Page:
The only adequate answer to an aggressively pagan world is for Christians to recover the New Testament power of spiritual aggression. –KARL BARTH
“I am firing myself.”
The chairman of our company returned my statement with a blank stare. My professional freefall had begun. It picked up even more speed when the second most frightening sentence I have ever uttered escaped my mouth.
“I sense God calling me to work with men on a full-time basis.” I didn’t know exactly what it looked like, but I wanted to help churches connect their men and grow strong men’s communities.
Yet again, no response.
A voice in my head filled the silence. That sounded even more stupid than firing yourself… In fact, it was idiotic. This little ministry venture of yours will cause major problems for your wife, Chrissy.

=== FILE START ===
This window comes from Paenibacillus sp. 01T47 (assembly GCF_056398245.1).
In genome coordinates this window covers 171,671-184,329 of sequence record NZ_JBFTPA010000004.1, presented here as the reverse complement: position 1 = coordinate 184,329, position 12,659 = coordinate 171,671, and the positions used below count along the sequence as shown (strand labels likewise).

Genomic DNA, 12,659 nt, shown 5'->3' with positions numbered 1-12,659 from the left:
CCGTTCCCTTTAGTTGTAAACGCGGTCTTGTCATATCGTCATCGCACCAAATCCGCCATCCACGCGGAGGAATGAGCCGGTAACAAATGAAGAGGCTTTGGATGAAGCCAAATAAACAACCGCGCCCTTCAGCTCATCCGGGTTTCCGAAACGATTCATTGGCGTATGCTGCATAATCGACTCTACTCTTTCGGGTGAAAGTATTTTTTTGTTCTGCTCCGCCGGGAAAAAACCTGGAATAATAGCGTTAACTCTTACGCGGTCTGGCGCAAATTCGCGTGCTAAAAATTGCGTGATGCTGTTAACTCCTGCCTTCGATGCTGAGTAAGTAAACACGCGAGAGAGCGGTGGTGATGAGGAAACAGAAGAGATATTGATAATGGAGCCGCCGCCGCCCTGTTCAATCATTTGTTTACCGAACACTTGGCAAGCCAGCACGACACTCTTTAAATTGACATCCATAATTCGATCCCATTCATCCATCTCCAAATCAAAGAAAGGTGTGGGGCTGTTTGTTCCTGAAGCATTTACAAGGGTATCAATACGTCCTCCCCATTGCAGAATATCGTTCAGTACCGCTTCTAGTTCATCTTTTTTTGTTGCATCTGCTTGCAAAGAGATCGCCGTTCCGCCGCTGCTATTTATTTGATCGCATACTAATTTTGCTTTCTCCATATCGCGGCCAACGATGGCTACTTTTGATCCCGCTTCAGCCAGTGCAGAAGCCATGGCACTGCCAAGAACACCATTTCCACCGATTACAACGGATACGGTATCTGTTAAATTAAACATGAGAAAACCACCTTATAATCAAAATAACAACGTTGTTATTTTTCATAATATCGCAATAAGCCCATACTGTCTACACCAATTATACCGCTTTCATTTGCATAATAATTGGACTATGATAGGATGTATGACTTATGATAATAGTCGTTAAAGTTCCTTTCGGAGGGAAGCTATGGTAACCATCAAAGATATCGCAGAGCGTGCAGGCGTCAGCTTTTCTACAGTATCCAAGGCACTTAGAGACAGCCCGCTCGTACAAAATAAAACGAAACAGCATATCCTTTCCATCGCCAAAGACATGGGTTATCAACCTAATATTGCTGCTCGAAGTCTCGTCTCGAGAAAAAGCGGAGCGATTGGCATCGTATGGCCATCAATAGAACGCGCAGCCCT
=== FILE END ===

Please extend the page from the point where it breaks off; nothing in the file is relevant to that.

Man, was that
true! Before I knew it, I was in a war zone, fireworks of
fear exploding in my head.
• Boom! You are the CEO of your company with 265 great employees.
• Kaboom! Annual revenues hit eight million this year.
• Pop! Pop! You’ve worked your way to the top over the last eight years, from a marketing assistant to running the show!
• Bang! You have a robust 401(k) deal going and are fully vested.
• Waboom! You have a deferred compensation package that guarantees you thousands of extra dollars per year if you’ll just stay with the company.
• Shabang! You have stock options.
• And for the finale! Chrissy is feeling financially secure for the first time in twelve years of marriage! After spending the last few years becoming debt free, do you really want to press the nuclear hot button of your marriage?
Then the counterthought: You know what you need to do. You just have to get off your blessed assurance and do it.
Oh yeah, I forgot about that, Lord